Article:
9 Ways to Minimize Your Spring Allergen Exposure

Posted on May 20, 2024 by Published by

Many parents look forward to getting their children outdoors as the longer days of warmer weather begin. But for those with children who have allergies and/or asthma, more time outdoors may mean more allergen exposure which can lead to respiratory challenges.

About 4.5 million children under the age of 18 live with asthma, according to the Asthma and Allergy Foundation of America. Allergens are one of the more common triggers of asthma, known as allergic asthma. It is more prevalent in the pediatric population and can taper off in adulthood.

Common triggers, like tree and grass pollen, mold spores and ragweed, can lead to allergy symptoms, including sneezing, itchy throat/nose, nasal congestion and postnasal drip. Your child may also experience an asthma flare-up characterized by wheezing, persistent cough and even breathlessness.

Parents should take these proactive steps to minimize their child’s exposure to springtime triggers:

  1. Spring cleaning isn’t reserved for indoors. Head outside and tidy up around your living space. This includes removing moldy leaves and foliage left over from the fall, as that can trigger respiratory symptoms.
  2. For children with allergies, begin allergy medications now as the weather is warming up and your child is becoming more symptomatic.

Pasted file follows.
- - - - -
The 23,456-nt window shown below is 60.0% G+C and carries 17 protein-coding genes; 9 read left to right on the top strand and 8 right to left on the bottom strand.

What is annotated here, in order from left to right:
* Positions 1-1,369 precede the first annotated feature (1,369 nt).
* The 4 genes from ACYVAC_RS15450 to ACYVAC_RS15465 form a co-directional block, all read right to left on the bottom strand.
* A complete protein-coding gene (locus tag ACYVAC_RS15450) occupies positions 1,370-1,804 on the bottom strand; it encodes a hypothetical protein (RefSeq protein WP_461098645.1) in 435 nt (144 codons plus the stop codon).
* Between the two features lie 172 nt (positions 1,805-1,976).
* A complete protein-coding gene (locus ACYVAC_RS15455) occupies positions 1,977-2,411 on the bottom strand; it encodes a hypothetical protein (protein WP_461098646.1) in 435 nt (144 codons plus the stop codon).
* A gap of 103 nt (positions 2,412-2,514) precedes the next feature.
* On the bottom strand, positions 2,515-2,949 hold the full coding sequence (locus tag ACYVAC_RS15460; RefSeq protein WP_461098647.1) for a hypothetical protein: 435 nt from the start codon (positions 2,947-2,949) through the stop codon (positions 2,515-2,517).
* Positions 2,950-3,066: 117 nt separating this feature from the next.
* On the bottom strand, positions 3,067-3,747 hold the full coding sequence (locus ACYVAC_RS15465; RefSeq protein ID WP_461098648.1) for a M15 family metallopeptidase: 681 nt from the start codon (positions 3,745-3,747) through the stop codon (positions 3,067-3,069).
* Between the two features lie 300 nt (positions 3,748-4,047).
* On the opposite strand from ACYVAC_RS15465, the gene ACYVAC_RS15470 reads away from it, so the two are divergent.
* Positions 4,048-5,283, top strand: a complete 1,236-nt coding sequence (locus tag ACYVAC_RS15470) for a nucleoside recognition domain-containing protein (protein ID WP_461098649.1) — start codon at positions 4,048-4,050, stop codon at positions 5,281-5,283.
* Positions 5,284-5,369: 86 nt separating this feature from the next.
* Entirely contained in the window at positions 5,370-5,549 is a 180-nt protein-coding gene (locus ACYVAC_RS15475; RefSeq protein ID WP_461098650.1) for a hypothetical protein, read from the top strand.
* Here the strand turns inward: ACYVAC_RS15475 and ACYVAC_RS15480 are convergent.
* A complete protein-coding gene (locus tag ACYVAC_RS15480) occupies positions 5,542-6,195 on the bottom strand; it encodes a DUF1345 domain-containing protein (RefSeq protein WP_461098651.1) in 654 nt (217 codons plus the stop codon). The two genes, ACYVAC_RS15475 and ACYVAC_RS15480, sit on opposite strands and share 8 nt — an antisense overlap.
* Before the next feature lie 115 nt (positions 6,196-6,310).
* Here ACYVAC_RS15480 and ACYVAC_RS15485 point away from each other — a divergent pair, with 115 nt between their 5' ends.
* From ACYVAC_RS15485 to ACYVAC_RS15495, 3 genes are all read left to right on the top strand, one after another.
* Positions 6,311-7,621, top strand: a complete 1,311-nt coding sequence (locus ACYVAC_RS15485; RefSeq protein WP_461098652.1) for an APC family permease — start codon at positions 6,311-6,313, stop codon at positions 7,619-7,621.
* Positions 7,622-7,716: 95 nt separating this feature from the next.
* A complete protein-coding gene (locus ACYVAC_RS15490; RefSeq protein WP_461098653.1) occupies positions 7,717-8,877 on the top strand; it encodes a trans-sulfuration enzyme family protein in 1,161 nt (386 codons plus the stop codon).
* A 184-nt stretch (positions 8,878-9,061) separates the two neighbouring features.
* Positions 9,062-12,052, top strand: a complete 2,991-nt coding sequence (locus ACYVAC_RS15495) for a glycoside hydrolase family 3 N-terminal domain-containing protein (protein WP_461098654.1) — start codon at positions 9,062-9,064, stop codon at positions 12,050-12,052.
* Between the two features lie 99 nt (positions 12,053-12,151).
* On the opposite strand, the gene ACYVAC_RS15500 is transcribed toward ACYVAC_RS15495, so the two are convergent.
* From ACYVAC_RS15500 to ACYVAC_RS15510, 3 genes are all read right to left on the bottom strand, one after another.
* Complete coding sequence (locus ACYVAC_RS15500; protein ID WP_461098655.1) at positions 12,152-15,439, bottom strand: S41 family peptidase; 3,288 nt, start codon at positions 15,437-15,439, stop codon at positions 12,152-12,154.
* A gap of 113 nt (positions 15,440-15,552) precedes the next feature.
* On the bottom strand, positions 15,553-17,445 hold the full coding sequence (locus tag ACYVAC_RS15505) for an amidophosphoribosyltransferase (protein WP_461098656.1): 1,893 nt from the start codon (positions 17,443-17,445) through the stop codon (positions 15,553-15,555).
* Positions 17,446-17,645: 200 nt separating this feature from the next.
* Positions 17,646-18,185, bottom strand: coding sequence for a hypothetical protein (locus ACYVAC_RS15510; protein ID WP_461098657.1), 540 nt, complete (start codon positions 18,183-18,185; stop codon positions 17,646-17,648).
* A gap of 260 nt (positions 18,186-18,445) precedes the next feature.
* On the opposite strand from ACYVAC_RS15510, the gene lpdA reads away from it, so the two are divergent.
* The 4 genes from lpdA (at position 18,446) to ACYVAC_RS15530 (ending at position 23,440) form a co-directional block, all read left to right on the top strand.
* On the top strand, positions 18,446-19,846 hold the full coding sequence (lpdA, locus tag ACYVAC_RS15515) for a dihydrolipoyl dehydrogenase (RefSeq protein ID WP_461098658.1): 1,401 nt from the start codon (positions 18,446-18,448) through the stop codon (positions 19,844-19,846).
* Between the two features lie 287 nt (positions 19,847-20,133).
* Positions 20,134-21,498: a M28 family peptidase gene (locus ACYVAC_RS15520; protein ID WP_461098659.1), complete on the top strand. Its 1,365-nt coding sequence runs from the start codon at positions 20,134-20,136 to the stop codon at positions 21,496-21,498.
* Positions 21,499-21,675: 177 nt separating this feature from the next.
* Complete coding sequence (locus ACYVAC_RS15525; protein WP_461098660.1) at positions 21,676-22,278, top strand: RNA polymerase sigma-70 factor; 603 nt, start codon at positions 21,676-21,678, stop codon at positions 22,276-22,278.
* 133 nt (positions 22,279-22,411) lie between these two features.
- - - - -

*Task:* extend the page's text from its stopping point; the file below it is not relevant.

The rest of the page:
3. Air purifiers can help remove airborne allergens. Stay away from single-room purifiers and obtain a more sizeable, powerful device.
  4. Close windows and opt to use air conditioning to help keep outdoor allergens from entering your home as much as possible.
  5. Change clothing after spending a significant amount of time outdoors.
  6. Regardless of the time of year, parents of children with asthma should ensure rescue inhalers are not expired. If your child starts coughing, use albuterol as a rescue treatment.
  7. Pay attention to the air quality index in your area. When it is at 100 or higher, limit outdoor time or consider masking.
  8. The time of day and location your child plays outdoors also play a role in the number of triggers they are exposed to. Mornings and evenings are peak times for pollen levels, so it is advisable to avoid those times of day for outdoor play. Stay out of the grass if it is a trigger.
  9. Sunglasses, long clothing and hats can also help protect children from both the sun and allergens.

If you suspect your child has allergies, reach out to their pediatrician, who can recommend a specialist. A simple trial of antihistamine for a child older than 2 years of age may be recommended. Do not wait to seek treatment until your child is very symptomatic. Being more aggressive with treatment of symptoms initially may help in the long run. If you believe your child has undiagnosed asthma or if you are struggling to manage their asthma, contact their doctor.

Article contributed by: Dr. Shimoni Dharia, division director of pediatric pulmonology at Advocate Children’s Hospital.


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